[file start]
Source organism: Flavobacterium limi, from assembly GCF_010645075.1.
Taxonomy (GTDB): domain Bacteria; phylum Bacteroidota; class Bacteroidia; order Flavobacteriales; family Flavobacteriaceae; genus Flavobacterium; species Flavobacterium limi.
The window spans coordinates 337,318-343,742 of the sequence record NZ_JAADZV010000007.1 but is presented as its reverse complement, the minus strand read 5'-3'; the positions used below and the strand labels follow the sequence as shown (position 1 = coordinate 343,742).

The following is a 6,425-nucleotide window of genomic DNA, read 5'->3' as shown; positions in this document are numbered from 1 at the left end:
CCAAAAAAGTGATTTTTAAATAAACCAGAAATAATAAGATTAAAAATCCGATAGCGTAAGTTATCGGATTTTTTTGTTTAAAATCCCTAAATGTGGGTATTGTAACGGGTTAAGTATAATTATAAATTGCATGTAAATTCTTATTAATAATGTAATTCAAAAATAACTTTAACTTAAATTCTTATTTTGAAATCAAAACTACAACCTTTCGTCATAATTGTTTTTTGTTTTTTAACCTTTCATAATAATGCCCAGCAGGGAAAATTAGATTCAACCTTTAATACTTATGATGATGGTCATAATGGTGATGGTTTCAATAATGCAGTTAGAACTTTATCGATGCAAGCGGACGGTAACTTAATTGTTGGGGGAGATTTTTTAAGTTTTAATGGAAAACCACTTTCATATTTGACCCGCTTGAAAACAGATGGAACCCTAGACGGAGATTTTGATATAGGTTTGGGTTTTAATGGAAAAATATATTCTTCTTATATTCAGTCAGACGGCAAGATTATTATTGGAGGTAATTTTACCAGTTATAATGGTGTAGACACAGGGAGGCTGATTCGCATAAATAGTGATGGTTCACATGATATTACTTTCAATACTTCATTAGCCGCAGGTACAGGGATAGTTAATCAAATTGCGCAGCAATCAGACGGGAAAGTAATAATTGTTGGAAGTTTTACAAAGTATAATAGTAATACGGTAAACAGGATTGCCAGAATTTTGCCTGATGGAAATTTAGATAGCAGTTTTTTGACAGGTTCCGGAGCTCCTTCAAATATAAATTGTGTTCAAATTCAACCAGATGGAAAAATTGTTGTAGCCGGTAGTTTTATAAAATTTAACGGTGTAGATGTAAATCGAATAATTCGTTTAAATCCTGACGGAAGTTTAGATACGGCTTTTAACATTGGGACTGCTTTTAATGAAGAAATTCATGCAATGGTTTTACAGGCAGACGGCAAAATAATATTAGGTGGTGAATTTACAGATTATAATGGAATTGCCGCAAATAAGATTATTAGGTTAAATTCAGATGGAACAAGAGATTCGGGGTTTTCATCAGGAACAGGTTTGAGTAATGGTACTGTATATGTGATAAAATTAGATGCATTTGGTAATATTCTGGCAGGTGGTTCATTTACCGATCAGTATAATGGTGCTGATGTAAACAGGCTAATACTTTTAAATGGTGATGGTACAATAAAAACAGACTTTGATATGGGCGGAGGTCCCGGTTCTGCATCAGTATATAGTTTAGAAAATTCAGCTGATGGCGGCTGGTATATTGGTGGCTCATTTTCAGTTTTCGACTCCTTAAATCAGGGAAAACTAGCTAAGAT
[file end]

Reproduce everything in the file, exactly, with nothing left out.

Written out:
Source organism: Flavobacterium limi, from assembly GCF_010645075.1.
Taxonomy (GTDB): domain Bacteria; phylum Bacteroidota; class Bacteroidia; order Flavobacteriales; family Flavobacteriaceae; genus Flavobacterium; species Flavobacterium limi.
The window spans coordinates 337,318-343,742 of the sequence record NZ_JAADZV010000007.1 but is presented as its reverse complement, the minus strand read 5'-3'; the positions used below and the strand labels follow the sequence as shown (position 1 = coordinate 343,742).

The following is a 6,425-nucleotide window of genomic DNA, read 5'->3' as shown; positions in this document are numbered from 1 at the left end:
CCAAAAAAGTGATTTTTAAATAAACCAGAAATAATAAGATTAAAAATCCGATAGCGTAAGTTATCGGATTTTTTTGTTTAAAATCCCTAAATGTGGGTATTGTAACGGGTTAAGTATAATTATAAATTGCATGTAAATTCTTATTAATAATGTAATTCAAAAATAACTTTAACTTAAATTCTTATTTTGAAATCAAAACTACAACCTTTCGTCATAATTGTTTTTTGTTTTTTAACCTTTCATAATAATGCCCAGCAGGGAAAATTAGATTCAACCTTTAATACTTATGATGATGGTCATAATGGTGATGGTTTCAATAATGCAGTTAGAACTTTATCGATGCAAGCGGACGGTAACTTAATTGTTGGGGGAGATTTTTTAAGTTTTAATGGAAAACCACTTTCATATTTGACCCGCTTGAAAACAGATGGAACCCTAGACGGAGATTTTGATATAGGTTTGGGTTTTAATGGAAAAATATATTCTTCTTATATTCAGTCAGACGGCAAGATTATTATTGGAGGTAATTTTACCAGTTATAATGGTGTAGACACAGGGAGGCTGATTCGCATAAATAGTGATGGTTCACATGATATTACTTTCAATACTTCATTAGCCGCAGGTACAGGGATAGTTAATCAAATTGCGCAGCAATCAGACGGGAAAGTAATAATTGTTGGAAGTTTTACAAAGTATAATAGTAATACGGTAAACAGGATTGCCAGAATTTTGCCTGATGGAAATTTAGATAGCAGTTTTTTGACAGGTTCCGGAGCTCCTTCAAATATAAATTGTGTTCAAATTCAACCAGATGGAAAAATTGTTGTAGCCGGTAGTTTTATAAAATTTAACGGTGTAGATGTAAATCGAATAATTCGTTTAAATCCTGACGGAAGTTTAGATACGGCTTTTAACATTGGGACTGCTTTTAATGAAGAAATTCATGCAATGGTTTTACAGGCAGACGGCAAAATAATATTAGGTGGTGAATTTACAGATTATAATGGAATTGCCGCAAATAAGATTATTAGGTTAAATTCAGATGGAACAAGAGATTCGGGGTTTTCATCAGGAACAGGTTTGAGTAATGGTACTGTATATGTGATAAAATTAGATGCATTTGGTAATATTCTGGCAGGTGGTTCATTTACCGATCAGTATAATGGTGCTGATGTAAACAGGCTAATACTTTTAAATGGTGATGGTACAATAAAAACAGACTTTGATATGGGCGGAGGTCCCGGTTCTGCATCAGTATATAGTTTAGAAAATTCAGCTGATGGCGGCTGGTATATTGGTGGCTCATTTTCAGTTTTCGACTCCTTAAATCAGGGAAAACTAGCTAAGAT